I have always been fascinated by grocery stores and markets of all types. When I travel to a new city, state or country, inevitably one of the stops on my travel itinerary is a trip to a food store or open air market. I will buy a bottle of mineral water or a chocolate bar, simply because the label is written in a foreign language. I often get teased by people who know me well, that I have more photographs of food than of my children. So, it was a pleasant surprise to find that there was a local market overflowing with more foreign language packaging and photo-ops than I could have ever hoped for.

Being a proud inhabitant of the outskirts of metro Atlanta, I had never had the opportunity to visit the Buford Highway Farmer's Market prior to several weeks ago when Piedmont Cancer Wellness sponsored a tour of the store. I was fortunate enough to take a V.I.P. tour of the market with our generous and knowledgeable tour guide, Bill Schroeder. We spent an hour in the abundant produce department and were allowed to taste some of the exotic fruits and vegetables. This visit also led to an opportunity for Chef Nancy to teach a healthy cooking class in the market's new teaching kitchen.

Our first class was this week. We were able to do all of the shopping right there in the store and prep and serve the food in the store's kitchen/classroom. It was a great pleasure to meet some new people and share a healthy menu with the class participants and cooking assistants, River and Marquis, who are pictured above.

I hope that a trip to the Buford Highway Farmer's Market in Doraville will find a place on your upcoming travel itinerary. I assure, that you will not be disappointed with the selection of fresh produce, baked goods, seafood and world of international food products.

Buford Highway Farmer's Market

5600 Buford Highway Northeast

Doraville, GA 30340

Wednesday, January 18, 2012

Easy Exotic: A Guest Post By Healthy Sous-Chef Partyologist, Lea Bowen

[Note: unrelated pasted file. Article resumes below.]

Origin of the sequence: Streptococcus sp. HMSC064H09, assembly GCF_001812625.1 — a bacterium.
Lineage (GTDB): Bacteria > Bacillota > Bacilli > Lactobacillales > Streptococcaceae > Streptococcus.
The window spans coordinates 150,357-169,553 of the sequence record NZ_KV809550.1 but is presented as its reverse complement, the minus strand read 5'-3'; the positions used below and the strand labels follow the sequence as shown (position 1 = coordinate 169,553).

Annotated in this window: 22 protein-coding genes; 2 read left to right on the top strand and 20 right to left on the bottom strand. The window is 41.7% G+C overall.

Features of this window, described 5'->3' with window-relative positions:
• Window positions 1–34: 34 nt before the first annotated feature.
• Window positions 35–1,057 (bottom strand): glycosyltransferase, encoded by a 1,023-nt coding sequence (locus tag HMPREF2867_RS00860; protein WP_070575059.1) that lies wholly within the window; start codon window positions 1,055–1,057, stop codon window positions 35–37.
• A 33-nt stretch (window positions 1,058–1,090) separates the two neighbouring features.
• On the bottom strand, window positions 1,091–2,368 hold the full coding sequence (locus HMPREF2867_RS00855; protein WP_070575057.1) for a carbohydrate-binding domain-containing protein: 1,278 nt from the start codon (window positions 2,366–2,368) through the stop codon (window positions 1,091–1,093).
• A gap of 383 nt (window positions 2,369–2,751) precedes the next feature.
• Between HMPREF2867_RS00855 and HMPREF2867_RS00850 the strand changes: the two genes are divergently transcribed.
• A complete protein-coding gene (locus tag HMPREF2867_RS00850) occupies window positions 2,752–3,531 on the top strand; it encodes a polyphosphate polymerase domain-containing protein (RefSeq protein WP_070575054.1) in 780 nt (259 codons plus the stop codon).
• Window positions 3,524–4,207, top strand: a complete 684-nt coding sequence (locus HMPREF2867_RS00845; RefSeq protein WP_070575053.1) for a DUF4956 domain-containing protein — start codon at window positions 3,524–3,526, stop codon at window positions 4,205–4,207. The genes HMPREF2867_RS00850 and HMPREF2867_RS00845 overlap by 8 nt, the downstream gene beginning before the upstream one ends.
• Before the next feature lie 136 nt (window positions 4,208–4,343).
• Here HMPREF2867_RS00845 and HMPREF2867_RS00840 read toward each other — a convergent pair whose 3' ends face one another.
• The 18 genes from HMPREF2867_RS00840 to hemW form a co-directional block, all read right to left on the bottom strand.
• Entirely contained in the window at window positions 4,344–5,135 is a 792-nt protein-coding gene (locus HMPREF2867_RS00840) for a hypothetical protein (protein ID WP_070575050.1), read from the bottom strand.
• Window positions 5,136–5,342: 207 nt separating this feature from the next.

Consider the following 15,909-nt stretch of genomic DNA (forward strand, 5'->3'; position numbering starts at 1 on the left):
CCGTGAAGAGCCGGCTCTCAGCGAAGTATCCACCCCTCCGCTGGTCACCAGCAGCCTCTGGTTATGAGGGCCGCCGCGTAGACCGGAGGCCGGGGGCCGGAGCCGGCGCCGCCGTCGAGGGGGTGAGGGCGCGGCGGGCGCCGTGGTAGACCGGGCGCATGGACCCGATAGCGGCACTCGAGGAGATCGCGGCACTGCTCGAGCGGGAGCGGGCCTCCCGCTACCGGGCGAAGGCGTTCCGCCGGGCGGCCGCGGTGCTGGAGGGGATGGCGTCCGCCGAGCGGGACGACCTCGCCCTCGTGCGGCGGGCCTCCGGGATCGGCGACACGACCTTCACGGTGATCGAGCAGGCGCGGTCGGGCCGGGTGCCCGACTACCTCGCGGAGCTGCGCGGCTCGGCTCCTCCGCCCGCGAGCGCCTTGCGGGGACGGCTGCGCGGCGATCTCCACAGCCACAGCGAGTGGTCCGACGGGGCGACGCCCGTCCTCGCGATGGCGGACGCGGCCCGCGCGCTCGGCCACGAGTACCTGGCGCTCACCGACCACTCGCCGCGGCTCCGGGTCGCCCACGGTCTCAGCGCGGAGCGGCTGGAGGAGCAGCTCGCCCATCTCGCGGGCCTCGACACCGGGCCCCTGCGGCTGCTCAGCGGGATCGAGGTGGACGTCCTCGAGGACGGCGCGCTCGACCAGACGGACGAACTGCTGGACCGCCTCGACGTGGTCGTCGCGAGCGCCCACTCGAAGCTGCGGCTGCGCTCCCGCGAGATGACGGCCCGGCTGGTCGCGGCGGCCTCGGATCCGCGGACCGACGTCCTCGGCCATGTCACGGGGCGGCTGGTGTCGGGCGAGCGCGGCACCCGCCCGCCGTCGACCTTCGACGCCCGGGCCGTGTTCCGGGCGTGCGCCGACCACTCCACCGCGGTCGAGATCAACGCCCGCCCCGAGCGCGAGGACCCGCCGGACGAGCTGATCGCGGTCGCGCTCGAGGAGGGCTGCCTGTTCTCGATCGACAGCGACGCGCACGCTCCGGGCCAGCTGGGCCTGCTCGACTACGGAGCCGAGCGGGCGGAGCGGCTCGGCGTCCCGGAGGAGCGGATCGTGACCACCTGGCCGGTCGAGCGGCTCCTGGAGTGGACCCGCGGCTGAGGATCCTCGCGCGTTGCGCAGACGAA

Each week I realize how blessed I am to have a job that allows me the opportunity to work in the culinary arts, alongside a chef who's knowledge far exceeds my own and who is willing to share that knowledge with me. No matter how much I think I know, the amount still yet to be learned is staggering. I cherish the chance to taste and cook something completely new and exotic to me. I had this opportunity last week when I helped Chef Nancy prepare for an African Spices cooking class. Prior to the class, my experience with any type of African cuisine was minimal at best. The menu consisted of an African Spiced Veggie Stew, which was shared in the Friday Four last week and a Moroccan Fish Stew made with a marinade called chermoula. I absolutely fell in love with this marinade. Chermoula is typically North African marinade that is most often used on fish, but would taste great on any type of grilled meat. If your weeknight schedule does not allow time to assemble a complete fish stew, the chermoula marinade can be whipped up in a food processor in a matter of minutes. Coat your seafood or meat in the chermoula and allow to marinate for at least thirty minutes. Serve the grilled or broiled meat on top of couscous. This is a simple way to add a little exotic to a quick week night meal.

Chef Nancy's Chermoula:
2 Garlic Cloves
1 Tsp Sea Salt
2 Tsp Ground Cumin
1 Tsp Smoked Paprika
1 Tsp Turmeric
2 TB Lemon Juice
1/2 Cup Packed Cilantro
3 TB Olive Oil

Place the garlic and salt in a food processor, pulse to coarsely chop. Add the cumin, paprika, lemon juice, cilantro and pulse to coarsely chop. Drizzle in the oil while the processor is on. This enough marinade for two pounds of meat or seafood.

Thursday, January 12, 2012

Sweet! A Guest Post, by Healthy Sous-Chef Partyologist, Lea Bowen